Affirmative action is also influential in the educational system. In some college admissions, minority students who may have never been accepted into a decent college, are now getting accepted. With this, the American people believe that this will end all racism on school campuses, creating diversity among students. The United States constitution states that all Americans are created equal. Therefore, I believe if we are created equal, shouldn’t we all have the same opportunity as everyone else?

Finally, Black Entertainment Television, commonly known as BET, creates a stereotypical outlook on the African American culture. Founded by Robert L. Johnson in 1980, the network showed movies, television series, and music to target an African American audience. BET justifies racism by pressing personal and broad generalizations about African Americans, affecting how many young viewers see the African American culture. Many generalizations include being womanizers, promiscuous, nuisances to society, and opposing integration.

This network contributes to the stereotypical diet of African Americans: fried chicken, cherry Kool-Aid, and soul food. BET also neglects the fact that most African Americans do not find people of Caucasian heritage as the bad guys or the nerds. Also, BET would like to portray the ‘injustices’ of being an American citizen who happens to be of African descent. For example, if one were to create a new television franchise called White Entertainment Television, or more commonly known as WET, people would assume it would be promoting white supremacy. BET exploits and manipulates the depiction of an African American’s daily life, which is why the network should be renamed or taken out of your basic cable lineup.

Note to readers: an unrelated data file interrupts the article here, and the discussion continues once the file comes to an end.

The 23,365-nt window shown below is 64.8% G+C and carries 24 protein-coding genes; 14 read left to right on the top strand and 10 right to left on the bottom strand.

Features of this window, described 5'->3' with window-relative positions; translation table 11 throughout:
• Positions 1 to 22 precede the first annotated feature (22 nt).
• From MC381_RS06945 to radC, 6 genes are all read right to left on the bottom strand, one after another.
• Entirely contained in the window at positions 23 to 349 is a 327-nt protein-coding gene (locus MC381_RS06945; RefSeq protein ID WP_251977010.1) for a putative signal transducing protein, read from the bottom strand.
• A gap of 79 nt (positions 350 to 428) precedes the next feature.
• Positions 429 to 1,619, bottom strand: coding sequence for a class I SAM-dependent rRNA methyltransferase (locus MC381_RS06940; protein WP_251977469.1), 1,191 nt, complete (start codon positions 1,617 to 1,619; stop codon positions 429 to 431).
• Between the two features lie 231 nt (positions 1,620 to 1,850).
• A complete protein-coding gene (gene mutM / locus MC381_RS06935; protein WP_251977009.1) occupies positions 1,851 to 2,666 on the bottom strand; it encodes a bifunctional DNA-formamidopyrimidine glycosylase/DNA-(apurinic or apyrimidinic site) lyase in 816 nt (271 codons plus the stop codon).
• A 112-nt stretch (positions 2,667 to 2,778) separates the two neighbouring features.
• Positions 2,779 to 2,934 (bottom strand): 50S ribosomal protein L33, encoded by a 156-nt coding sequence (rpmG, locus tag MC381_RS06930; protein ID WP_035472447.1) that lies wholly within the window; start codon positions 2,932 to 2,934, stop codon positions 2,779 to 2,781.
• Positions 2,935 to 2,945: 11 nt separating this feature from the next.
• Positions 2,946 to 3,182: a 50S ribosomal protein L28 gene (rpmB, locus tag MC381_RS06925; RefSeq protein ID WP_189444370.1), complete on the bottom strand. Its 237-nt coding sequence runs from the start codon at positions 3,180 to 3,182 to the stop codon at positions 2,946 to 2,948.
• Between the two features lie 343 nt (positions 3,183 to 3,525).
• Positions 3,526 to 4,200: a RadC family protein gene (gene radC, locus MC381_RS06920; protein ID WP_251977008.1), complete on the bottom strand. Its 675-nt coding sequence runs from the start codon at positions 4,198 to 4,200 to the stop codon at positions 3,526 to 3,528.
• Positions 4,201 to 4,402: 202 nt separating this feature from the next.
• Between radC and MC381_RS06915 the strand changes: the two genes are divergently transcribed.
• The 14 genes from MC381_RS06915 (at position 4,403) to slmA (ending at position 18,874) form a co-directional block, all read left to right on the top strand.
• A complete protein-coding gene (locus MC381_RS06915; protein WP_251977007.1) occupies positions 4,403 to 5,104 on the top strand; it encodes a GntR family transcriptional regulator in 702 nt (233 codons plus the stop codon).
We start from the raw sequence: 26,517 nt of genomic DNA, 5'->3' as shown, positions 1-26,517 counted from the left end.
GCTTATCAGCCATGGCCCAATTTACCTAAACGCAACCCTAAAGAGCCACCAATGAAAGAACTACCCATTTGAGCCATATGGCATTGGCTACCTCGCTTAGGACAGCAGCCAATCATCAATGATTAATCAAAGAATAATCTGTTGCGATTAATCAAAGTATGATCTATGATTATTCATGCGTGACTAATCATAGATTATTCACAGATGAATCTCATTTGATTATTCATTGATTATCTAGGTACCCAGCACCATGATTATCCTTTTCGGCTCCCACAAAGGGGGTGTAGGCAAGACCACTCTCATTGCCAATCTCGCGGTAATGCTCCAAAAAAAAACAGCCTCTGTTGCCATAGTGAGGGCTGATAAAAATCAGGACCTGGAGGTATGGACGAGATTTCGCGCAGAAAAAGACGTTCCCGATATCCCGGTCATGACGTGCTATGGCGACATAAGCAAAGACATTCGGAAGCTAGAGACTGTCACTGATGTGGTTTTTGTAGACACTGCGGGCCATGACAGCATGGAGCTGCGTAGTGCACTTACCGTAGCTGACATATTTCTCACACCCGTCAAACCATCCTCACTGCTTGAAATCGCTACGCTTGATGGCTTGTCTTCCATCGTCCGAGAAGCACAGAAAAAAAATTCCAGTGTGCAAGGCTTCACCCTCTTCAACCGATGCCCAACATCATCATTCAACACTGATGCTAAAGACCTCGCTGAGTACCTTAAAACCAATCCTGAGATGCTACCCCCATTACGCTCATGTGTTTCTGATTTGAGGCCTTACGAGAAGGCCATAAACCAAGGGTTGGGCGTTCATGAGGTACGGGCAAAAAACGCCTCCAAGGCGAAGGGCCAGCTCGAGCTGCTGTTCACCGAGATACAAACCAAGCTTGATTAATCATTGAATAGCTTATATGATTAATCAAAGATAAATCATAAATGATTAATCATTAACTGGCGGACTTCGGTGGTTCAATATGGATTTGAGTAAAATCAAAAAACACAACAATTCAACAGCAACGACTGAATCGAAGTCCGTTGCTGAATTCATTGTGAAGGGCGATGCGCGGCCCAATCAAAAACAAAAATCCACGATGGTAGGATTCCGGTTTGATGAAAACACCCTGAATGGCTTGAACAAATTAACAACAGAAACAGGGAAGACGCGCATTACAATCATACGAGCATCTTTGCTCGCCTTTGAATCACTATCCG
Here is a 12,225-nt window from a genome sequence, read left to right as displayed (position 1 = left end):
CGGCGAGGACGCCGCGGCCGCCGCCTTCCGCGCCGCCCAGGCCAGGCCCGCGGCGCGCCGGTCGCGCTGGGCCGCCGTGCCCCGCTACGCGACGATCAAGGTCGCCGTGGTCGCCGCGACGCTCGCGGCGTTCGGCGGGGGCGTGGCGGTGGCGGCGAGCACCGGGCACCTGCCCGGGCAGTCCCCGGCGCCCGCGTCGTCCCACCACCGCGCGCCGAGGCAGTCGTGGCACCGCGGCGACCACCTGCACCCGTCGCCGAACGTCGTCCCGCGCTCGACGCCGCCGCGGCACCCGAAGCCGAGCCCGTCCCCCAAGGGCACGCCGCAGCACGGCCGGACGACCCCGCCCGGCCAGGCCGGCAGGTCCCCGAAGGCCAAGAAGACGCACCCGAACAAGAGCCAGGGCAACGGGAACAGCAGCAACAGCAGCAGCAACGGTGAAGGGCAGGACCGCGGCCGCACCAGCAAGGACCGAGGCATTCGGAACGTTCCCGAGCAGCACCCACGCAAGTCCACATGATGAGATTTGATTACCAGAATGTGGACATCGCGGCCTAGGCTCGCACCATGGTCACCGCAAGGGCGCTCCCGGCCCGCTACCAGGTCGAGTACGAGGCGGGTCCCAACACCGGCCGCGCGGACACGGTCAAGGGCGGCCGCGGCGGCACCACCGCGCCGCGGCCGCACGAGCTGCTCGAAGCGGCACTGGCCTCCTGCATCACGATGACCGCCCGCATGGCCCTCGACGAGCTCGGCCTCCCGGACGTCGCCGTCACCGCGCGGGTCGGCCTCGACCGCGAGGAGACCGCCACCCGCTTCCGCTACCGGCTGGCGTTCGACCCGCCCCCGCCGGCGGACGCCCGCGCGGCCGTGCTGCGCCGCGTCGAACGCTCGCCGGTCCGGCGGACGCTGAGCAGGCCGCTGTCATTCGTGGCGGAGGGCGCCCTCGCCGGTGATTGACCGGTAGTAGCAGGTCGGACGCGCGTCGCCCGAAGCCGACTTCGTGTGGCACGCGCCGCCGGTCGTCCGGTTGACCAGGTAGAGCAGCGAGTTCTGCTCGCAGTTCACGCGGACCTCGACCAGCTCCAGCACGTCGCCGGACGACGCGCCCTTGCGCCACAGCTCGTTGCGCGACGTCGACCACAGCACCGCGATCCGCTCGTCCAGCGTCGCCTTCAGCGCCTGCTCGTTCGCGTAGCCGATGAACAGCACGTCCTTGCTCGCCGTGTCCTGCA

Why do Americans feel that they have conquered racism and prejudice? Granted, from that spark that Rosa Parks lit, to the election of Barrack Obama, is one giant leap for mankind. However, we are not even in spitting distance of erasing racial bigotry.

I notice it among my peers when they say, “I would never date a black guy.” Or, “They only like your dad because he’s the only black man they know.” Even, “I’m going through a black guy phase. I have to date one.”

When people mention things like these, intuition tells me it starts in the home. Where else would one learn behavior and comments of that nature? Social prejudice is not innate. It has to be predisposed. If one truly wishes to stop the idea of seeing race, it must start within themselves.

Join the Discussion

This article has 139 comments. Post your own now!

luck said...
Dec. 23, 2009 at 8:31 am
I felt it on both sides of the racial fence when I was doing a missionary work in Mississippi in 1969 (the year "they" were going to force bussing to integrate the schools). I was told by the whites, "Y'all better not be goin' to those N--'s homes. Ya know what they did to that white couple last year down in Philadelphia [MS], don't ya?" (The two college students were killed by whites for supposedly stirring up revolt among the blacks. <br /> On another occassion, a black farmer pointed hi... (more »)
mandapanda91 said...
Dec. 22, 2009 at 8:59 am
As a multiracial latina American, I can totally agree with you. On a note, I find it almost humorous when I see Latin/Hispanic Credit Unions, Scholarships, or networks... I mean we want to be equal, but then we run around asking for handouts and all sorts of extra compensation for things that happened forever ago?
I actually had a friend say I wasn't Latina because I didnt creep her out? And was a natural citizen of the USA....?
silence21 replied...
Dec. 21, 2010 at 9:42 pm

Thank you so much. I know how you feel about the people 'not being creeped out'. It's dumb, it really is.

Thanks so much

josh said...
Dec. 21, 2009 at 10:48 am
So I didn’t muddy up the critique, I pushed my own politics aside as much as I possibly could, but I do have a tendency to sound harsh in my critiques. That’s because I’m a surly old jerk, and I don’t like to beat around the bush. Keep this in mind; your level of writing seems more competent than 75% writers out there. This includes writers in local and national publications. <br /> That being said here are my critiques. <br /> Structure: <br /> The firs... (more »)
Wheat_Wheat said...
Dec. 20, 2009 at 8:57 pm
This was beautifuly written, and you are right black history month should be prohibited. There are plenty of other races out there that have had hardships as well if not worse. It nice to see their are people out here who think so as well. You seem like a person of high intelect, and I greatly appreciate you having the courage to write this. Again, it is beautifuly written.
silence21 replied...
Dec. 20, 2009 at 9:37 pm
Thank you very much :)
dallen said...
Dec. 16, 2009 at 9:28 pm